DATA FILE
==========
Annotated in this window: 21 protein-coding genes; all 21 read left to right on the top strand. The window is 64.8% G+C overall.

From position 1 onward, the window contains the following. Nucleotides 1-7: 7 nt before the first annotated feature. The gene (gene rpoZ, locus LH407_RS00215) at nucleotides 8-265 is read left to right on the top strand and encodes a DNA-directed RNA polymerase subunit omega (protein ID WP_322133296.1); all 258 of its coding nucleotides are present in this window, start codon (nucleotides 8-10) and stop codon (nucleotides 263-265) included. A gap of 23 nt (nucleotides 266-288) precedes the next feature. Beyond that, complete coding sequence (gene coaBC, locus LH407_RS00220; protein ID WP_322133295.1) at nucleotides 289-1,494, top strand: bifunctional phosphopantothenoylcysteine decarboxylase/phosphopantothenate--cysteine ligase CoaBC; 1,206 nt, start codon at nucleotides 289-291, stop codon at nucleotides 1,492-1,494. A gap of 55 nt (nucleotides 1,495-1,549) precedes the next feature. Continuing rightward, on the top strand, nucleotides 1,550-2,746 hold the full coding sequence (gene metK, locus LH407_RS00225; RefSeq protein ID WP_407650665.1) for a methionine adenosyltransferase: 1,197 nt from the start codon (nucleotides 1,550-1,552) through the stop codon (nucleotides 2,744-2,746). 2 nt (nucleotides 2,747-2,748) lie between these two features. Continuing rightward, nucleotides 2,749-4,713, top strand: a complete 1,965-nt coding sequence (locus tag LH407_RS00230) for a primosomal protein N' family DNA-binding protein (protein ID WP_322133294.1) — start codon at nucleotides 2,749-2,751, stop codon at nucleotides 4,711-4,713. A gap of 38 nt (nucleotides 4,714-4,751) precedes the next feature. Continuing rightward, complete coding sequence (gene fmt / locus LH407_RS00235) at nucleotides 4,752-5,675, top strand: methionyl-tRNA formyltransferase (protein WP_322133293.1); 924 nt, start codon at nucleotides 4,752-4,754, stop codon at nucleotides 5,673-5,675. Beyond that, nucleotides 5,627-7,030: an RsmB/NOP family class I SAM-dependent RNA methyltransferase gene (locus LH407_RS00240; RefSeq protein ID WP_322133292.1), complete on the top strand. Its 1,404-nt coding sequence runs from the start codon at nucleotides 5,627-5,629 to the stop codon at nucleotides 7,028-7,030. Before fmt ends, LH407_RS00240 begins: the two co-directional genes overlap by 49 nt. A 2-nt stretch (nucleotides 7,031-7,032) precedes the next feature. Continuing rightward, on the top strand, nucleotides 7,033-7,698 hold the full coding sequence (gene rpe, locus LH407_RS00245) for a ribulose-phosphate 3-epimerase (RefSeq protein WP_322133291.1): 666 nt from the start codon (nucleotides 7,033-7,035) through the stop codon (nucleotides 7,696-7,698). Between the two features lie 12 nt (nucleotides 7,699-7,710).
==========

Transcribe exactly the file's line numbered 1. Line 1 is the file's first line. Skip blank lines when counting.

Annotated in this window: 21 protein-coding genes; all 21 read left to right on the top strand. The window is 64.8% G+C overall.